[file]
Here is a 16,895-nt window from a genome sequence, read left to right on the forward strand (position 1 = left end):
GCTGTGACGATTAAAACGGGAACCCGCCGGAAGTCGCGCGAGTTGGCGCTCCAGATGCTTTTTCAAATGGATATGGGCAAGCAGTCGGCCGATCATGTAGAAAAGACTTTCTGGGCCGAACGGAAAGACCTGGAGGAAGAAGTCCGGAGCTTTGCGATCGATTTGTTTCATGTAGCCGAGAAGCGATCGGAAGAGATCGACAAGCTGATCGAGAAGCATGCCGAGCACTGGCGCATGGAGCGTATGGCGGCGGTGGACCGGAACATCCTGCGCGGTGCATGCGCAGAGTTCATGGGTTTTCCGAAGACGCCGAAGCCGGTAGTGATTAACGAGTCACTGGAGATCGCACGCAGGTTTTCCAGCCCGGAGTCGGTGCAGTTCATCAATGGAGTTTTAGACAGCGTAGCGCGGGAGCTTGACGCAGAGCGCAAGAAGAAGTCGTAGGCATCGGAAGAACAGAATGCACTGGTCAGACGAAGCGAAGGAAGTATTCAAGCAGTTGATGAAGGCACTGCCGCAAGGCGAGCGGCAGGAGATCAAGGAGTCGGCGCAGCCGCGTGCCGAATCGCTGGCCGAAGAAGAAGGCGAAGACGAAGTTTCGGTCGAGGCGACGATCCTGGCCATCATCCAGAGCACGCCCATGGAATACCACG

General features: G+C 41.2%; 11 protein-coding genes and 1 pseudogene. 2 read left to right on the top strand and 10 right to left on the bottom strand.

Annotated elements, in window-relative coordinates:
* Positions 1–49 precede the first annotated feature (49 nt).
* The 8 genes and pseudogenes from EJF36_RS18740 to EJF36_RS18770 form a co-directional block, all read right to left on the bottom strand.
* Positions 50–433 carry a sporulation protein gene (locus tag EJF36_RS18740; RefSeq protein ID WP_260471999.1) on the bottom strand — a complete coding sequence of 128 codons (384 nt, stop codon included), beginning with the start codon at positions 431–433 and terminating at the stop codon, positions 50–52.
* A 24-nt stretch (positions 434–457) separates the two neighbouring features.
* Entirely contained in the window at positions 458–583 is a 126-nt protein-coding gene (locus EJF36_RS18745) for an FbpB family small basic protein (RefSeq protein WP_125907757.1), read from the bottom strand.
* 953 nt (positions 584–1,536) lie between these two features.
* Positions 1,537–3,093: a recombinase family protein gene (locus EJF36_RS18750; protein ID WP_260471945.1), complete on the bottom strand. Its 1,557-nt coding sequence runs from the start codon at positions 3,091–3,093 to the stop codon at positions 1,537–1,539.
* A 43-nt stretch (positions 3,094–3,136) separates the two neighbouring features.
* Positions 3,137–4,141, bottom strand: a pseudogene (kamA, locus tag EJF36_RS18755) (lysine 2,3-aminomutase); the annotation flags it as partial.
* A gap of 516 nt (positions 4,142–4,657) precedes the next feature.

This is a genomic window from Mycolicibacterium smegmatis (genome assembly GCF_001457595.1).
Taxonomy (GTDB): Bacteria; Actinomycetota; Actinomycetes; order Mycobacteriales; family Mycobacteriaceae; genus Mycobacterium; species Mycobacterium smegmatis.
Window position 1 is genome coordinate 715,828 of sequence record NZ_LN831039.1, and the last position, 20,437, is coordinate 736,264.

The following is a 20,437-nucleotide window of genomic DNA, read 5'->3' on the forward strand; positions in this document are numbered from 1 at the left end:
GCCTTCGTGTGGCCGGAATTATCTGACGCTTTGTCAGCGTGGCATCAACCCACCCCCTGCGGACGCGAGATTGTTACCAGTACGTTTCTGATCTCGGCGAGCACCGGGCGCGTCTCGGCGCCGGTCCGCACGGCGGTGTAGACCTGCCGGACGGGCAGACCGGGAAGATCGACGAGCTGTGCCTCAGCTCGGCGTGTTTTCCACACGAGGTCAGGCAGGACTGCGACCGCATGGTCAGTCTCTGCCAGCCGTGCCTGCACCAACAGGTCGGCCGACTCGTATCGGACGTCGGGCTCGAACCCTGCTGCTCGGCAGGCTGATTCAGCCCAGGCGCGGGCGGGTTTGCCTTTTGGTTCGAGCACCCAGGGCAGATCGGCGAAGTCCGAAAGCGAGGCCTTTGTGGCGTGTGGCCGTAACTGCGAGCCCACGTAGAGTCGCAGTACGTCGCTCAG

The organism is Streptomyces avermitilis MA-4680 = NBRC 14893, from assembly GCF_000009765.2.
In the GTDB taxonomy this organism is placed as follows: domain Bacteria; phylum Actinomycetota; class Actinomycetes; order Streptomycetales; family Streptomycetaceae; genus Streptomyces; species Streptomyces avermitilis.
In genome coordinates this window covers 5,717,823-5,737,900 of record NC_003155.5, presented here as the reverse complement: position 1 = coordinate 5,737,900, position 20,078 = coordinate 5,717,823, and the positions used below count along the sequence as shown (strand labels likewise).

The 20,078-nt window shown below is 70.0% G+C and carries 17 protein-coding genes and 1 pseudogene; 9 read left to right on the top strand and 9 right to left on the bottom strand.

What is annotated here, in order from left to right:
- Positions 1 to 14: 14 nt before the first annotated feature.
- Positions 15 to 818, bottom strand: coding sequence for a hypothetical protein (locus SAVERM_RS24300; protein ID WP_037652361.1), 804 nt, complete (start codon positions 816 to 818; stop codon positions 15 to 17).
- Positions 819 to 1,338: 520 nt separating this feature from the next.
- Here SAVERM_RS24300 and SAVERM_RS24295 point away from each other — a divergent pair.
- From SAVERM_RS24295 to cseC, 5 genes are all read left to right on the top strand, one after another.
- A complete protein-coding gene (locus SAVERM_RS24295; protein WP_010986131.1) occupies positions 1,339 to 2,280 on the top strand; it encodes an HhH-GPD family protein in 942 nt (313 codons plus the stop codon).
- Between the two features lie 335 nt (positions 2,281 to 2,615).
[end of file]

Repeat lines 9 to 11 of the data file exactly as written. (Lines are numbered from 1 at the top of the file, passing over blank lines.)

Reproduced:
* Entirely contained in the window at positions 458–583 is a 126-nt protein-coding gene (locus EJF36_RS18745) for an FbpB family small basic protein (RefSeq protein WP_125907757.1), read from the bottom strand.
* 953 nt (positions 584–1,536) lie between these two features.
* Positions 1,537–3,093: a recombinase family protein gene (locus EJF36_RS18750; protein ID WP_260471945.1), complete on the bottom strand. Its 1,557-nt coding sequence runs from the start codon at positions 3,091–3,093 to the stop codon at positions 1,537–1,539.